Wednesday, November 21, 2012

A Thanksgiving Love Letter

November 21, 2012

Sweetest Boy,

It’s the eve of Thanksgiving, and I am sitting on my bed listening to your cute chatter over the baby monitor as you settle down to sleep. My heart aches with the love I have for you. 

I just want to tell you how grateful I am for you.  The past few weeks have been perfect.  Perfect.  This is the happiest I have been as a stay-at-home mom.  Every day, I thank God that I get to be home with you, that I get to be the one that you run to when you are afraid of the vacuum cleaner, that I get to be the one to hear your new words and witness your milestones. 

A few days ago, I noticed that you were stinky, and I said aloud, “Someone needs a new diaper…”  You looked at me thoughtfully, got a self-satisfied smirk on your face, and then ran back to your bedroom.  You emerged waving a clean diaper and giggling wildly.  I could not believe it.  It was the first moment that I realized that you understand me.  My Noah Nugget isn’t a baby anymore—you are a little boy—you are my little boy, my buddy, my best friend.

And then yesterday, you were eating breakfast when I heard a suspicious rumble reverberating from the seat of your high chair.  You looked up at me innocently and said, “Toot.”  Shocked, and wondering when your daddy taught you that word, I burst out laughing.  You make me laugh every day.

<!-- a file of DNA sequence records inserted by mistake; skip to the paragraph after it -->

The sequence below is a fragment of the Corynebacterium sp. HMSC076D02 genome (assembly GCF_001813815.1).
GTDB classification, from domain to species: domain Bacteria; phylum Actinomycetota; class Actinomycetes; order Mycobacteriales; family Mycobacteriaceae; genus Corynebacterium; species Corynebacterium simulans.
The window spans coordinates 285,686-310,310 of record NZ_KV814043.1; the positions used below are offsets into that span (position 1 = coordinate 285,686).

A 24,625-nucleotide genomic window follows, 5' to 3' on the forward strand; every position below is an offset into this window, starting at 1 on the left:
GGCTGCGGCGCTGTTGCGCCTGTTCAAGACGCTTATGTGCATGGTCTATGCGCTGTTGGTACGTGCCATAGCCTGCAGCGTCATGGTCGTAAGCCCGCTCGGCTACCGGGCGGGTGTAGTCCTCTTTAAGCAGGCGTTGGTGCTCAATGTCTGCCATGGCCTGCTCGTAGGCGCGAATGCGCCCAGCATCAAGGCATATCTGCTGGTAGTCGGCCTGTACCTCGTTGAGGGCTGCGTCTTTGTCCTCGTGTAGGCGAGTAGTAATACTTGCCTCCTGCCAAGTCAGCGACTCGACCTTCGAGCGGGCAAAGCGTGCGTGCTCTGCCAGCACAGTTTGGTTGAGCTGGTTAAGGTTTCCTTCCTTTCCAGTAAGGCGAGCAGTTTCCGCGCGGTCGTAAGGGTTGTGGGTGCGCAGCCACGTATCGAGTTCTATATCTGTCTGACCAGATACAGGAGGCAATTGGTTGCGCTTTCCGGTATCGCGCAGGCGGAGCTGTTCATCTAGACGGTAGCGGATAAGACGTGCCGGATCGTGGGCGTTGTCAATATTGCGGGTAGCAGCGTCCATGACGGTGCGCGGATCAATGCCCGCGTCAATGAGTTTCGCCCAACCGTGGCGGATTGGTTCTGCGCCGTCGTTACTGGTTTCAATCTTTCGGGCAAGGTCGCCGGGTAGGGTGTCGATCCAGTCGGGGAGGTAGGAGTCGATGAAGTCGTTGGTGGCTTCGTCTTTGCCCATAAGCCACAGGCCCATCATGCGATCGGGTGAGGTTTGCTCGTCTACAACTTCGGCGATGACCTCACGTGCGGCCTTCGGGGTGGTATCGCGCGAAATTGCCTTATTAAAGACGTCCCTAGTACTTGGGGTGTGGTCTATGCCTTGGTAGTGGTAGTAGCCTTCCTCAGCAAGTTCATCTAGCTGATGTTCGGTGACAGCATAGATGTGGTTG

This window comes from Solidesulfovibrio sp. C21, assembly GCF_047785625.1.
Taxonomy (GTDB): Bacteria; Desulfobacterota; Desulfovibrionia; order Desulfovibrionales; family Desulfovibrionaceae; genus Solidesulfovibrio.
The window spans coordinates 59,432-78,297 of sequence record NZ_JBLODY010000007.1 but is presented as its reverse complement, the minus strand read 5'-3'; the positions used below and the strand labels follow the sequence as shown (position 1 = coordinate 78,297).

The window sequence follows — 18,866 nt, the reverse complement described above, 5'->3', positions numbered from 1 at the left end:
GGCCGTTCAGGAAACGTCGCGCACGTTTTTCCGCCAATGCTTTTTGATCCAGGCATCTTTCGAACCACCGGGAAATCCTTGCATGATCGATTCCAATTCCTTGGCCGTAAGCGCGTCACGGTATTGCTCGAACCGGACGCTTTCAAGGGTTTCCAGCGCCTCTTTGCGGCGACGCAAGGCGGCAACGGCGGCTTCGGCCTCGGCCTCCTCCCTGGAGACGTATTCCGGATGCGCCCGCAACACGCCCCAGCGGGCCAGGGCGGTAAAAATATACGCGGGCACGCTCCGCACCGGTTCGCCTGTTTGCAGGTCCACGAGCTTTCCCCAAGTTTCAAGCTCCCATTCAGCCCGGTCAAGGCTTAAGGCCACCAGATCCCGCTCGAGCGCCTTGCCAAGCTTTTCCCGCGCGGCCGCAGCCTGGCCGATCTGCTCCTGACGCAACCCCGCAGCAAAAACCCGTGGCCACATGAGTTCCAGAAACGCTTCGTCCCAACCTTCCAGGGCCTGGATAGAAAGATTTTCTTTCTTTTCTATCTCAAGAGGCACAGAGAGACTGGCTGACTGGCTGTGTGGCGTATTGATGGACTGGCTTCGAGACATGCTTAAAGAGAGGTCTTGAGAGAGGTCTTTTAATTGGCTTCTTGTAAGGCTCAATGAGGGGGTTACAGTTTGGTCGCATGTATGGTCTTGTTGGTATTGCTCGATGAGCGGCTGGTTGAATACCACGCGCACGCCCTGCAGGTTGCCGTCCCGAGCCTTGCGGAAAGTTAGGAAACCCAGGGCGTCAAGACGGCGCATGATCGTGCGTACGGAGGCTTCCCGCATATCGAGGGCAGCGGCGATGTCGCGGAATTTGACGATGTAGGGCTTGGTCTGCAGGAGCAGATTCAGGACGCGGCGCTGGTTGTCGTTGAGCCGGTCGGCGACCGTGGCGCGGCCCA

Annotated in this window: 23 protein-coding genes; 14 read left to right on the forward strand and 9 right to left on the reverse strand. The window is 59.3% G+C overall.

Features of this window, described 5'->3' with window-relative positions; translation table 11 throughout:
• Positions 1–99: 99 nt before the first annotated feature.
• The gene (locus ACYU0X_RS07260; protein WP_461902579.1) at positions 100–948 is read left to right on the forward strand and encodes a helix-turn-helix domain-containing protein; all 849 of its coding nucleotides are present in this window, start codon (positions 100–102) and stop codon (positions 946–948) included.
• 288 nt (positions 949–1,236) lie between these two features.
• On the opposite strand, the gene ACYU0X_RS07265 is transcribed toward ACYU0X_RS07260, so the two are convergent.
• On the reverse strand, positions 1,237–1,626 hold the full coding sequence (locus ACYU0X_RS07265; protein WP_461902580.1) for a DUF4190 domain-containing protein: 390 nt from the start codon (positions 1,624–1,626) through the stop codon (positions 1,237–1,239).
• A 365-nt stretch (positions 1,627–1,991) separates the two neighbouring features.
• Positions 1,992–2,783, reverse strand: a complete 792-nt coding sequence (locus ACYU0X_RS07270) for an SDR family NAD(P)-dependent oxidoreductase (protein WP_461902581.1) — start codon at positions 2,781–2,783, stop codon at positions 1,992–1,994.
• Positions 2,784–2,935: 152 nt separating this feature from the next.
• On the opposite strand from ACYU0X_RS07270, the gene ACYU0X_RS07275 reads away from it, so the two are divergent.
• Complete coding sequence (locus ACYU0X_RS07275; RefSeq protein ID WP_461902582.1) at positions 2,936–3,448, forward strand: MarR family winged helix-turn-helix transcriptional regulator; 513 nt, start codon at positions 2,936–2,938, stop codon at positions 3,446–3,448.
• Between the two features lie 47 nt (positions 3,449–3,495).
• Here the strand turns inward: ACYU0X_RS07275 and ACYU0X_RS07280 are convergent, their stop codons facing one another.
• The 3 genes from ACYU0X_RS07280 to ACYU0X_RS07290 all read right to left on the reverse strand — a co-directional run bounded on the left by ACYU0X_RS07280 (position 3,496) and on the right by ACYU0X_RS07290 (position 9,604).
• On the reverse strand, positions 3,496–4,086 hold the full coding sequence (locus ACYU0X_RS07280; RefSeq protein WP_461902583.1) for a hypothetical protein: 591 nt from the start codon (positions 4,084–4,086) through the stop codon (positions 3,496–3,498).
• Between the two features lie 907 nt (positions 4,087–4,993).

You have your birthparents’ eyes—Drew’s shape, Katie’s color.  Every time that someone comments on your gorgeous eyes (which, believe me, happens almost daily), I am filled with love and joy and thanksgiving—for the gift that you are in my life, for the gift that they are in my life.  I would not be a mother without them.  I will never forget their sacrifice.  

Sometimes, I watch you from the doorway of your bedroom when you are absorbed in a task—when you are concentrating on putting your white noise machine together, or sitting on your globe with both of your chubby hands on the glowing surface for balance—and my heart swells, and I can’t stop smiling, and when you finally look up and notice me there, you smile too. 

Thank you for being my son.  

Thank you for bringing me storybooks and climbing into my lap, saying “Book?  Book?  Book?” until I set aside whatever I am working on to read to you.  There is nothing that I wouldn’t set aside to snuggle with you. 

Thank you for spinning in circles until you fall over when we listen to Taylor Swift together as I clean the kitchen.

Thank you for searching the night sky for the moon—and lighting up with absolute wonder when you find it. “Moon!  Moon!” you’ll say, arching your back so you can watch that spot of light all the way into the house.

Thank you for reminding me how beautiful this world is and how lucky we are to be a part of it—just one mama and one little boy, rocking in our creaky blue chair as we read bedtime stories together—the moon outside our window watching over the whole world.

I love you, Noah.  And of all things under that big starry sky that I am grateful for, tonight, I am most grateful for you.

Happy Thanksgiving, my precious, perfect son.


Tuesday, November 20, 2012